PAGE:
Sean McDonough

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Sean McDonough is a deputy managing partner in the Orlando office. Most of his twenty-year legal career has been devoted to trial practice. Among the areas in which Sean focuses are hospitality, professional liability, product liability, premises liability, trucking and transportation litigation, and insurance defense.

Latest Articles

After more than five years of uncertainty, the Florida Supreme Court’s opinion in DeLisle v. Crane finally settled the debate over the standard for determining the admissibility of expert witness testimony in Florida state courts. Case No. SC16-2182 (Fla. Oct. 15, 2018). In a narrow 4-3 decision, the court rejected Daubert and adopted Frye. The outcome should come as no surprise. In 2017, in a rarely exercised move, the Florida Supreme Court declined to adopt…
Florida’s first appellate review under Daubert occurred in Perez v. Bell South Telecommunications, Inc., 39 Fla. L. Weekly D 685b (April 24, 2014). The Third District Court of Appeals became the first Florida appellate court to apply the Daubert standard to uphold a decision by a trial court, excluding an expert from testifying at trial. The trial court had reviewed the expert’s opinion under the Frye standard that was applicable at the time it was…
While it is true that social media has become one of the main sources for discovery in personal injury litigation, the basic tenets of discovery that apply to the standard document requests, also apply to this new technological source of information. The question of whether a demand for any and all information on the Facebook page of a grieving mother in a wrongful death lawsuit could lead to the discovery of admissible evidence relevant to her…
When an attorney is requested to act as “local counsel” by an out-of-state attorney in a new lawsuit, the practical needs of the out-of-state client can be at odds with rules of professional responsibility and local rules that can sometimes expand the duties and responsibilities of local counsel. The client is already paying a lead counsel whom it knows and trusts, and is then asked to retain and pay local counsel as well. Surely, the…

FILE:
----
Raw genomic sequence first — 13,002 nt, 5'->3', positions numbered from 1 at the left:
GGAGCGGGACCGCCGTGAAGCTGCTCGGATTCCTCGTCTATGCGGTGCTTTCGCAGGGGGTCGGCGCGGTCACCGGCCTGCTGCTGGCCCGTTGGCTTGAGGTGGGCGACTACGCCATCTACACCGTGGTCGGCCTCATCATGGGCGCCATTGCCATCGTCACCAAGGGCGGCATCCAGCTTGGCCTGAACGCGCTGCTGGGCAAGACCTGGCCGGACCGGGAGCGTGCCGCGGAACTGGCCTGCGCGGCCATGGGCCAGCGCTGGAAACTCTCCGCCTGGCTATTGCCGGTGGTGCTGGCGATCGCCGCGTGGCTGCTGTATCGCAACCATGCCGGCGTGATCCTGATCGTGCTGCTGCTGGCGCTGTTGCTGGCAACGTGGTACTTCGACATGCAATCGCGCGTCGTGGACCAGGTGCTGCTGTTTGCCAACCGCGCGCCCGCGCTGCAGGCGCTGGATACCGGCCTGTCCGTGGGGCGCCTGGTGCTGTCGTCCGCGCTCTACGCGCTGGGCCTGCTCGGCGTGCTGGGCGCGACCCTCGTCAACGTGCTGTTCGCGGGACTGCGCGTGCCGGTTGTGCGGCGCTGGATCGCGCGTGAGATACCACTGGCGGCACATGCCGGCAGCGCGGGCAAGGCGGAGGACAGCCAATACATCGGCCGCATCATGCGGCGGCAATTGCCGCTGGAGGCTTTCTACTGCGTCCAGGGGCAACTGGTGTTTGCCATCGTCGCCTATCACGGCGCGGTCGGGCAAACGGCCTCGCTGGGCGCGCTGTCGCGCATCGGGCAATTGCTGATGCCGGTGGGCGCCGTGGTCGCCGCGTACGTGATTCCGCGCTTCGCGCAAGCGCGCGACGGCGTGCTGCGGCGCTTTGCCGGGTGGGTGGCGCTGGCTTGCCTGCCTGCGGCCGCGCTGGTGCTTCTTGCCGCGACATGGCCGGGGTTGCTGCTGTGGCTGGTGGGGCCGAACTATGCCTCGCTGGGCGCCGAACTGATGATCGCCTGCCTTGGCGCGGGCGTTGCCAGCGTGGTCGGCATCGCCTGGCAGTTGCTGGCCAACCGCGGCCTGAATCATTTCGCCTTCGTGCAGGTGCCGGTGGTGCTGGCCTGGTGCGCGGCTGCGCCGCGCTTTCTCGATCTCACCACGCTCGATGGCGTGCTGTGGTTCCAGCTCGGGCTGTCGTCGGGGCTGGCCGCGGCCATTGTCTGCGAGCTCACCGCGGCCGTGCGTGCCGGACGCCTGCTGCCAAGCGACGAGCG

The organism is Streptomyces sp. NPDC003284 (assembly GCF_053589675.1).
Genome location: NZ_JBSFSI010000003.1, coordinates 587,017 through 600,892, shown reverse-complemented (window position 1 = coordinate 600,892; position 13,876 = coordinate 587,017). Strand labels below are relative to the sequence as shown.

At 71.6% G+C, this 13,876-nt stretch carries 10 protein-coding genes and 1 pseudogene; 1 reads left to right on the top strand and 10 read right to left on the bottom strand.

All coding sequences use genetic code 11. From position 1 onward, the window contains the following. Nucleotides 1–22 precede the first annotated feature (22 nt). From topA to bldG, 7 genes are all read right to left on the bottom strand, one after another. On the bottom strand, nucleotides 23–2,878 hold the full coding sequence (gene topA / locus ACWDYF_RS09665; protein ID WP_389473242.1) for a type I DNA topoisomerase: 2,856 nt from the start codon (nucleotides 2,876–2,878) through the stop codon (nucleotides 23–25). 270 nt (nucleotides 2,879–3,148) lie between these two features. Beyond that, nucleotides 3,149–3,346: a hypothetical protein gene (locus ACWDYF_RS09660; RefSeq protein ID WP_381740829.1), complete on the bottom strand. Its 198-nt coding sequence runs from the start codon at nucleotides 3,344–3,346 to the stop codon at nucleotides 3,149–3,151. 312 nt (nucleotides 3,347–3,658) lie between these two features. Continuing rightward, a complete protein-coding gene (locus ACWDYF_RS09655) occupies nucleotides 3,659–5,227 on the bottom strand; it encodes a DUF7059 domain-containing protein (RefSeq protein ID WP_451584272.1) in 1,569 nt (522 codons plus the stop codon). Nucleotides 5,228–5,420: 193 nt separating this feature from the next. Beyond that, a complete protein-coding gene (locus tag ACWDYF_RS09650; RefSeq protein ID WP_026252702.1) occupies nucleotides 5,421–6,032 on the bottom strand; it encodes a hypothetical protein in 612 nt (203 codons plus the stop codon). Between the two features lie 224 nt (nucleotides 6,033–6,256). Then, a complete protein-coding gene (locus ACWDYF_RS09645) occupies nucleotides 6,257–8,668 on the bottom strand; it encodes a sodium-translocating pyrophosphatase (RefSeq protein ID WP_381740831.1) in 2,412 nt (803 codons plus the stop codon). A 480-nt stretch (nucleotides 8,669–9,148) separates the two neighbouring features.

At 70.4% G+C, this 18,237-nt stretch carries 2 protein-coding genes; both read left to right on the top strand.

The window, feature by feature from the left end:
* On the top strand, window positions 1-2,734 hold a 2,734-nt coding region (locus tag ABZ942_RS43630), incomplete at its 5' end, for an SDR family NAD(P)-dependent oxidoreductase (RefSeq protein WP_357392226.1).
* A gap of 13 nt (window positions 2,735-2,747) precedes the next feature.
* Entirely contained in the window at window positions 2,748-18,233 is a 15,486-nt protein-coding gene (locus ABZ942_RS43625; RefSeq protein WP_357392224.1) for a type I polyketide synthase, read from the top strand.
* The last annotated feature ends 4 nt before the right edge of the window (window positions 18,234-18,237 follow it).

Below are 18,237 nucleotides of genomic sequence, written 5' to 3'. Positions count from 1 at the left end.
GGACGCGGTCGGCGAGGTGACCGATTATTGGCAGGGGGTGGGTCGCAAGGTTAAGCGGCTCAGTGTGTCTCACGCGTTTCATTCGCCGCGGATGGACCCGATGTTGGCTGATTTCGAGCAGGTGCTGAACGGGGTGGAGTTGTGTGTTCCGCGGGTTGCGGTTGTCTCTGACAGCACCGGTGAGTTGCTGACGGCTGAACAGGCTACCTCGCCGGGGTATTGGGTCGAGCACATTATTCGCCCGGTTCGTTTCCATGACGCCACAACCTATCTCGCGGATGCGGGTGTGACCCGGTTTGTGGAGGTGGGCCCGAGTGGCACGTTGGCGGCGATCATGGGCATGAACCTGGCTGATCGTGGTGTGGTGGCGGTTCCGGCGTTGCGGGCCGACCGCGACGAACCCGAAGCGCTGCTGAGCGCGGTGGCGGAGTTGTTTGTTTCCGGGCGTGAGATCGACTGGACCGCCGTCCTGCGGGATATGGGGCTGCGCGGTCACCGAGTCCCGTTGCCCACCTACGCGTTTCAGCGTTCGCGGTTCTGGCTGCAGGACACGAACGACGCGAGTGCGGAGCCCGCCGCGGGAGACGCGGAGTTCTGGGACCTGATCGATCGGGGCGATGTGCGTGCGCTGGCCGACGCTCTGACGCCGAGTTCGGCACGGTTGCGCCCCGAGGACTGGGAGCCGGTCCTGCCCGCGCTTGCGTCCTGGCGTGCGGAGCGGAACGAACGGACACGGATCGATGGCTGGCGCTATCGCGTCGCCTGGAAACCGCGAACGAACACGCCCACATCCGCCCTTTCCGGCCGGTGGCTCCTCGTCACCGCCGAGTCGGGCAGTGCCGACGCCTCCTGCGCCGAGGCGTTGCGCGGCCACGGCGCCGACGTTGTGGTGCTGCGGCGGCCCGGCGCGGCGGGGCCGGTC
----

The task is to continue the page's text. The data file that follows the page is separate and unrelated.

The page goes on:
When an attorney is requested to act as “local counsel” by an out-of-state attorney in a new lawsuit, the local counsel may have additional duties that flow from Rules of Civil Procedure or Local Rules that govern lead counsel’s admission pro hac vice. For instance, Alaska R. Civ. P. 81(a)(3) states that “local counsel shall be primarily responsible to the court for the conduct of all stages of the proceedings, and their authority shall be…
Occasionally, attorneys may get a call from an out-of-state attorney requesting them to serve as “local counsel” in a new lawsuit in their home town. Lead counsel explains, “Yeah, I just need you to file some papers, let me use your office for depositions once in a while, and tell me what the judge is like. I might even need you to attend a discovery hearing if need be.” It sounds like a tempting opportunity…
Part 2 of Series on Florida’s Adoption of the Daubert Standard for Admissibility of Expert Testimony The Florida legislature’s adoption of the Daubert Standard for admissibility of expert testimony took several sessions to pass as a well-organized Plaintiff’s Bar fought hard against it. However, the legislature’s affinity for laws that promote the growth of business within the state eventually won the day. Why did the Plaintiffs’ Bar resist?…
Surely it is not breaking news that the Gallup poll shows only 19 percent of respondents find lawyers to be very honest or ethical. In 1976, only 25 percent of those polled found lawyers’ ethics or honesty to be high or very high, and since 1996 that figure has been below 20 percent. Lawyers are only trusted more than members of Congress, insurance and car salespeople, and stockbrokers. That’s hardly a ringing endorsement.…
Florida jurors are now considering more reliable expert testimony since the Florida legislature reformed the court’s role in precluding unreliable expert testimony. Starting July 1, 2013, the court has to follow the Daubert standard, which requires a judge to exercise greater scrutiny of the facts and data on which an expert’s opinions are based.  As a result, Florida defense lawyers and their clients have a stronger arrow in their quiver to attack a plaintiff’s case…